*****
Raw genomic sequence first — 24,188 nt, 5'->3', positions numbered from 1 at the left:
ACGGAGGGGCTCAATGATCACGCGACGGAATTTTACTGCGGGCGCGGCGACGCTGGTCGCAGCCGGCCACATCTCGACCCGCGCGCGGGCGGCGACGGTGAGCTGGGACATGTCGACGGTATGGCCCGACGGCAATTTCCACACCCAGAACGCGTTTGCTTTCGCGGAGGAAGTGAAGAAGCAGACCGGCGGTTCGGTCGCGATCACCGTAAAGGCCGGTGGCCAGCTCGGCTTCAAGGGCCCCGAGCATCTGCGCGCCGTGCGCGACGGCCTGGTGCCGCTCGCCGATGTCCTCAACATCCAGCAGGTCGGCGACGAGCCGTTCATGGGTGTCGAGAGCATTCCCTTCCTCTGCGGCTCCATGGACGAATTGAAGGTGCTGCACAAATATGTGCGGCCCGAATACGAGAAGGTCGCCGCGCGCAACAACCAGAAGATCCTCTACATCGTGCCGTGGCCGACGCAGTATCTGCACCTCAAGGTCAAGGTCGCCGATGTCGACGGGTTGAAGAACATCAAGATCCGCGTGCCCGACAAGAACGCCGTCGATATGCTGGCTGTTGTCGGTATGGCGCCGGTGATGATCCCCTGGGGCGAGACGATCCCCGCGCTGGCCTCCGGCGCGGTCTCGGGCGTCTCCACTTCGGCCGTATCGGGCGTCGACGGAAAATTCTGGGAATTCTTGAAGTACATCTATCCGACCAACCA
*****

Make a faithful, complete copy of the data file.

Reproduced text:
Raw genomic sequence first — 24,188 nt, 5'->3', positions numbered from 1 at the left:
ACGGAGGGGCTCAATGATCACGCGACGGAATTTTACTGCGGGCGCGGCGACGCTGGTCGCAGCCGGCCACATCTCGACCCGCGCGCGGGCGGCGACGGTGAGCTGGGACATGTCGACGGTATGGCCCGACGGCAATTTCCACACCCAGAACGCGTTTGCTTTCGCGGAGGAAGTGAAGAAGCAGACCGGCGGTTCGGTCGCGATCACCGTAAAGGCCGGTGGCCAGCTCGGCTTCAAGGGCCCCGAGCATCTGCGCGCCGTGCGCGACGGCCTGGTGCCGCTCGCCGATGTCCTCAACATCCAGCAGGTCGGCGACGAGCCGTTCATGGGTGTCGAGAGCATTCCCTTCCTCTGCGGCTCCATGGACGAATTGAAGGTGCTGCACAAATATGTGCGGCCCGAATACGAGAAGGTCGCCGCGCGCAACAACCAGAAGATCCTCTACATCGTGCCGTGGCCGACGCAGTATCTGCACCTCAAGGTCAAGGTCGCCGATGTCGACGGGTTGAAGAACATCAAGATCCGCGTGCCCGACAAGAACGCCGTCGATATGCTGGCTGTTGTCGGTATGGCGCCGGTGATGATCCCCTGGGGCGAGACGATCCCCGCGCTGGCCTCCGGCGCGGTCTCGGGCGTCTCCACTTCGGCCGTATCGGGCGTCGACGGAAAATTCTGGGAATTCTTGAAGTACATCTATCCGACCAACCA